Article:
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People aged 60-64 can register for Covid-19 vaccine from Friday

To date more than 143,000 people aged 65-69 have registered for a vaccination through the HSE’s online portal.

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People aged between 60 and 64 will be able to register online for a Covid-19 vaccination from Friday (Brian Lawless/PA)

People aged between 60 and 64 will be able to register online for a Covid-19 vaccination from Friday (Brian Lawless/PA)

People aged between 60 and 64 will be able to register online for a Covid-19 vaccination from Friday (Brian Lawless/PA)

People aged between 60 and 64 will be able to register online for a Covid-19 vaccination from Friday.

The HSE’s vaccine portal has been open to people between the ages of 65 and 69 since last week.

To date, more than 143,000 have registered through the online system, Health Minister Stephen Donnelly said.

He added that vaccination of this group is already under way across the country.

From Friday it will be extended to people in the 60-64 age bracket.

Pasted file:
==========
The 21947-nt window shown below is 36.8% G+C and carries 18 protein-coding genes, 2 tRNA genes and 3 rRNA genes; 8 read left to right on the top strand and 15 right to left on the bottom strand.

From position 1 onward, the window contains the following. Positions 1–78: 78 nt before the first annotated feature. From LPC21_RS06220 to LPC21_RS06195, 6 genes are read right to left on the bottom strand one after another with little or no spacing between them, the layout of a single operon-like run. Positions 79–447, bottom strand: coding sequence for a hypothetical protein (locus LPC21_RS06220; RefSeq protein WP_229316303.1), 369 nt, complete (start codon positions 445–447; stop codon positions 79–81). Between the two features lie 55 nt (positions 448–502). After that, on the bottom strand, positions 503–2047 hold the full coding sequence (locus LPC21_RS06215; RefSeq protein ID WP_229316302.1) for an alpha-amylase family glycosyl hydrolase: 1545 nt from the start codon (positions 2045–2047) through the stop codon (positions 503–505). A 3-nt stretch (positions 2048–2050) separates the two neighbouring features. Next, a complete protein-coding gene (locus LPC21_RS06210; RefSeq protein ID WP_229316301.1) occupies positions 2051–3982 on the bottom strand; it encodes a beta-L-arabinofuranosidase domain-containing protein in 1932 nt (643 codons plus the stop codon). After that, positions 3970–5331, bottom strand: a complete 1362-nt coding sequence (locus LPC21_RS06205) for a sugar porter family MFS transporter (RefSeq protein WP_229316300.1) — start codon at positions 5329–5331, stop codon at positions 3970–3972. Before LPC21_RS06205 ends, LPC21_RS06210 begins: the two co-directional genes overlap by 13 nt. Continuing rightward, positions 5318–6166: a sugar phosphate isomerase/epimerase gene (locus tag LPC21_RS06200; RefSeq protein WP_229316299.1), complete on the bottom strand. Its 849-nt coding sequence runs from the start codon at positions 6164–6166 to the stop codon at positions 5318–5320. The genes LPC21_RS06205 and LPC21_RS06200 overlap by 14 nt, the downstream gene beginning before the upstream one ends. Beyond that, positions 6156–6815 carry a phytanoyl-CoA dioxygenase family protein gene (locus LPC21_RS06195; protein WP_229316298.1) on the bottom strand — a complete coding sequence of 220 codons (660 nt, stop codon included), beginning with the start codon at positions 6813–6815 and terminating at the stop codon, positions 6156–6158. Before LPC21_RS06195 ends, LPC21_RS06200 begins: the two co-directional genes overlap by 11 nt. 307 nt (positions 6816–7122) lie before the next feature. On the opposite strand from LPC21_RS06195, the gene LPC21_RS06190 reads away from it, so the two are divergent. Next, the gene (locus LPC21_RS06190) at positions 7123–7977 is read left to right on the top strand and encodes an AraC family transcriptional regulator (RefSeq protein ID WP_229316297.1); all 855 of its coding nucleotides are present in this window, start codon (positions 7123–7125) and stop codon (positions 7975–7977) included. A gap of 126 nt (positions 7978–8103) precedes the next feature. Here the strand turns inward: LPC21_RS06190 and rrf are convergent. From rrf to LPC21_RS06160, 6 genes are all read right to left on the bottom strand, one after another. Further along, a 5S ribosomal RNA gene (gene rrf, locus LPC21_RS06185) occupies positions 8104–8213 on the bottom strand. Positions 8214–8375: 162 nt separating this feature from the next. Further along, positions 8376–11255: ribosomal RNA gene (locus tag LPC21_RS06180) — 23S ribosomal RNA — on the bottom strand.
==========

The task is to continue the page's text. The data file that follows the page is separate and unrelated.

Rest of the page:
Taoiseach Micheal Martin said: “The vaccine portal opens for everyone aged 60 to 64 tomorrow morning.

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“The HSE are asking people aged 64 to register first on Friday for their Covid vaccine.

“We will then work our way down through those aged 63 to 60.”

It comes as the National Immunisation Advisory Committee (NIAC) is set to meet on Thursday to discuss the European Medicines Agency conclusion that the benefits of the Johnson & Johnson vaccine outweigh the risks of unusual blood clotting as a very rare side-effect.

Almost 15,000 doses of the single-shot vaccine have arrived in Ireland but have yet to be administered.

Tanaiste Leo Varadkar has urged NIAC to allow the Johnson & Johnson jab to be given to people under the age of 60.

Last week the NIAC ruled that the under-60s should not be given the AstraZeneca vaccine due to a similar rare blood clotting issue.

Professor Sam McConkey said the Johnson & Johnson vaccine will be “very useful” in the rollout of the vaccination programme.

“I’m delighted the EMA has said ‘Give it a licence’. It is licensed to sell here and I hope it is a substantial part of our national plan to get us out of Covid-19, and hopefully we can get a supply of it,” he told Newstalk Breakfast.

“When I look at the small risk of clots… People have bandied around one in a million, but when we see the data from the US, that’s sort of exactly where it’s coming.”

He said if the risk of severe illness or death from the virus is weighed up against the risk of severe side-effects, it differs depending on the person’s age.

Prof McConkey said there is almost an “equal risk-benefit” from taking the vaccine for people aged around 20.

But he added that for those aged 25-30 there is “clearly a substantial benefit” from having the vaccine.


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